Without a hitch

The wedding was wonderful, everything went according to my sister’s meticulous plans and everyone had a very enjoyable time. As soon as my beloved has time to edit his photos, I will post a photo of the happy couple.

There were a couple of  wardrobe malfunctions. No, not my beloved who thankfully was reunited with his luggage and wedding finery well before the big day. The most critical one involved the bride who had spent a sizeable sum on a truly magnificent dress made specifically to fit her. My other sister had been coached on the correct way to get the bride into her finery.

Saturday morning I was summoned to the bridal chambers to assist. The hook and eye at the top of the dress had pinged off: not a good start. My sister was having trouble holding the bride in the corsetted dress while simultaneously zipping and doing up the unfeasibly small hooks and buttons running down the back. In the end, it took four of us to effect the insertion. We were thankfully assisted by two old hands, or should that be two pairs of old hands, the two female registrars. My one sister pushed from the front, each registrar held a side while I inched up the zip and closed all the buttons.  Thank goodness we all had our own short finger nails.

This was the second malfunction of the day. I had earlier donned my wedding finery to discover that I had brought the wrong underwear. I simply did not appreciate that the fit of the bra I was wearing when I bought the dress had been so critical. Sadly, the look now was decidedly aging porn star which would have had the male members of the congregation warming their soup spoons in case I popped out while eating our starters. I considered a mercy dash down to Rigby & Peller but there really wasn’t time. Fortunately I had travelled in a smartish outfit which went with my hat and most of the guests were none the wiser, it was after all my sister’s big day, not mine.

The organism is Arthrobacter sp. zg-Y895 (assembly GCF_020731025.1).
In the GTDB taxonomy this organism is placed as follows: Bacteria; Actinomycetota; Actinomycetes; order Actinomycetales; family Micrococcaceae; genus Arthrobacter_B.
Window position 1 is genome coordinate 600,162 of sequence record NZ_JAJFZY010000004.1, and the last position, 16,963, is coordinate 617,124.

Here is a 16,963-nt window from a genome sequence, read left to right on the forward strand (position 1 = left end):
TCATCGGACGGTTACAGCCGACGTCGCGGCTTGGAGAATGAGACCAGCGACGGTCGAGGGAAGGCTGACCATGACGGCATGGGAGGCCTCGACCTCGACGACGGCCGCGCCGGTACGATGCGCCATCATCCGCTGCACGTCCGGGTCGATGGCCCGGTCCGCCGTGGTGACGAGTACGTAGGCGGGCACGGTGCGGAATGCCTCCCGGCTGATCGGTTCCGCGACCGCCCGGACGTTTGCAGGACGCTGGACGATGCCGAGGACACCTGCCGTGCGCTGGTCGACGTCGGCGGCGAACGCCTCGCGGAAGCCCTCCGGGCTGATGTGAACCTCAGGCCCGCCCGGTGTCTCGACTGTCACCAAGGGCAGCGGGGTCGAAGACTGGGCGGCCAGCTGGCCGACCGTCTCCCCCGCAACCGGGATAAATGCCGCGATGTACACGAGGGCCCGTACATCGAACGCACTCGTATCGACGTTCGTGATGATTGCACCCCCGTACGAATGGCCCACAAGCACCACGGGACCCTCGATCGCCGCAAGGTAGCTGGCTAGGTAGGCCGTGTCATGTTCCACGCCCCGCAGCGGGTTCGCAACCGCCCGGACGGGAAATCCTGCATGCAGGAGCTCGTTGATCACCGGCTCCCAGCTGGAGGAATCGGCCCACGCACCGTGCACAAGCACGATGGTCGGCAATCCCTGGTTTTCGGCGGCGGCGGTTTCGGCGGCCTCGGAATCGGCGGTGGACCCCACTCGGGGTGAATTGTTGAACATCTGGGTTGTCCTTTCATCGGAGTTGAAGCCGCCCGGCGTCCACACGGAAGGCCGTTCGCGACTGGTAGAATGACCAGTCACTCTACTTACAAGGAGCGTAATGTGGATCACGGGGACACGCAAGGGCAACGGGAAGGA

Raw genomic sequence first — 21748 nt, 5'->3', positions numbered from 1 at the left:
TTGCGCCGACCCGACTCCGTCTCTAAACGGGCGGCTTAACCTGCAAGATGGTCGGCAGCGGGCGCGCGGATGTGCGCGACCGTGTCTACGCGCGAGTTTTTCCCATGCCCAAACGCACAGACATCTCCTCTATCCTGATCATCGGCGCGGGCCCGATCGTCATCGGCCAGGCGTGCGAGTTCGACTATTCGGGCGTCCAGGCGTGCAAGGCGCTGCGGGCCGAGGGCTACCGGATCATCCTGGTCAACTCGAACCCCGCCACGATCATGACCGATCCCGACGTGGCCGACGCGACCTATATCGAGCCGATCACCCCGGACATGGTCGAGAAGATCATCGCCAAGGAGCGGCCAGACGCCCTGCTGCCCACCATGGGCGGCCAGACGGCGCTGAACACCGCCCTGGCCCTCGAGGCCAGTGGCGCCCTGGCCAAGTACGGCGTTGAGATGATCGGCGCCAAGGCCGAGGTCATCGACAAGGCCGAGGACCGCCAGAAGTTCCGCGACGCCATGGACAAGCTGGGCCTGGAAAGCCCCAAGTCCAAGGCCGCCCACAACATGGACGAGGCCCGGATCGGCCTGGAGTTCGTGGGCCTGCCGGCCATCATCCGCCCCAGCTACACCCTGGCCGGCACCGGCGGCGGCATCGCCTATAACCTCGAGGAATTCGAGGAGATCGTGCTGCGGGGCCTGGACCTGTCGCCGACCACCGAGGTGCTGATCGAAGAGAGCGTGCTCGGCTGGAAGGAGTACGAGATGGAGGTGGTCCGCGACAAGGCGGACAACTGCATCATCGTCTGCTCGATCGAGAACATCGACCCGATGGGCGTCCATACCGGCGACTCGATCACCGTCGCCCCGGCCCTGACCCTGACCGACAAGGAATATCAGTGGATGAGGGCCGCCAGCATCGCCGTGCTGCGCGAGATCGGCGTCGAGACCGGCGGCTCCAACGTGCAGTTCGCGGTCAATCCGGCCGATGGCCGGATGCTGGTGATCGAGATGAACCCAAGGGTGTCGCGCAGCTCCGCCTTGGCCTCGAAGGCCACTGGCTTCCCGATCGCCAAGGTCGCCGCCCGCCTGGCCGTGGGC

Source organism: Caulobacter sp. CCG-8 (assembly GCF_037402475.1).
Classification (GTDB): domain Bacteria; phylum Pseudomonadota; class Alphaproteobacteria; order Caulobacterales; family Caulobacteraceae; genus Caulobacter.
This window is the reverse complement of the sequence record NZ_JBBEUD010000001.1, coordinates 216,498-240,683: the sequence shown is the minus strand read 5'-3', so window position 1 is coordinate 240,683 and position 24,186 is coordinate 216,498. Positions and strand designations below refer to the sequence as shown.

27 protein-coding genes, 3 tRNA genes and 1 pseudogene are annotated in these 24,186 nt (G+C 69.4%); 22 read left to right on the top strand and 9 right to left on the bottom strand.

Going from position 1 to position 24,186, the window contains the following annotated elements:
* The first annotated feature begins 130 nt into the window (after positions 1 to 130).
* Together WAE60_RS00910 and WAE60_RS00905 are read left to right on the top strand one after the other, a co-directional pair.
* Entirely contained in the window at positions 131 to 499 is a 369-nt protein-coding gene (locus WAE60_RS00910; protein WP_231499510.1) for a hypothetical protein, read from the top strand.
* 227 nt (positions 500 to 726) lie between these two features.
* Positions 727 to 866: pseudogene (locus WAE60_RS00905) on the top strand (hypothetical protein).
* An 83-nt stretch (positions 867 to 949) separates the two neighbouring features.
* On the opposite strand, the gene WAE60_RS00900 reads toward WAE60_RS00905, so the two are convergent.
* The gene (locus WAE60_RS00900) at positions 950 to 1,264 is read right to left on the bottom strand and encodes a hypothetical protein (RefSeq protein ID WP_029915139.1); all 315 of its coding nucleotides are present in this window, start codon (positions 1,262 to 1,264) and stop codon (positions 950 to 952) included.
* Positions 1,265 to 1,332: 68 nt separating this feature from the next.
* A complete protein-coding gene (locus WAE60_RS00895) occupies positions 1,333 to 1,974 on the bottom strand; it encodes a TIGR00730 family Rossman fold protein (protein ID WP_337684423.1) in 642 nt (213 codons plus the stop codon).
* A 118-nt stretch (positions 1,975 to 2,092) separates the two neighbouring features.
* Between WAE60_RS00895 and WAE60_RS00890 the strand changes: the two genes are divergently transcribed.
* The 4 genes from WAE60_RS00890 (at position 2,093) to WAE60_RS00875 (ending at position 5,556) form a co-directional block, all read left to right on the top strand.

Importantly, my parents enjoyed the wedding. My mother had been decidedly crotchety the evening before at dinner but clearly enjoyed dressing up and watching all the goings on firmly ensconced between her two other son-in-laws. Everyone was really kind to her and while I’m not sure she truly appreciated what was going on, she obviously enjoyed her day.

As father of the bride, my father’s speech was given first. He really excels at this, making it look very natural lacing it with plenty of gentle humour. He’s a hard act to follow. My other sister, the poet laureate of the family, had written a poem for the occasion which was both delightful and amusing. The others, just didn’t stand a chance but struggled on bravely. Fittingly, the groom’s mother won the sweepstake and donated her winnings to Cancer Research.

It was good that the event was held indoors as the weather was decidedly British all week end: grey, overcast and drizzly. I had left Nice bathed in warm sunshine and landed in foggy Gatwick. Although I enjoyed living in London, that train has left the station. I would never go back. I love the French way of life, the weather, my friends and my cycling far too much. It’s the one place I’ve truly felt “at home”.

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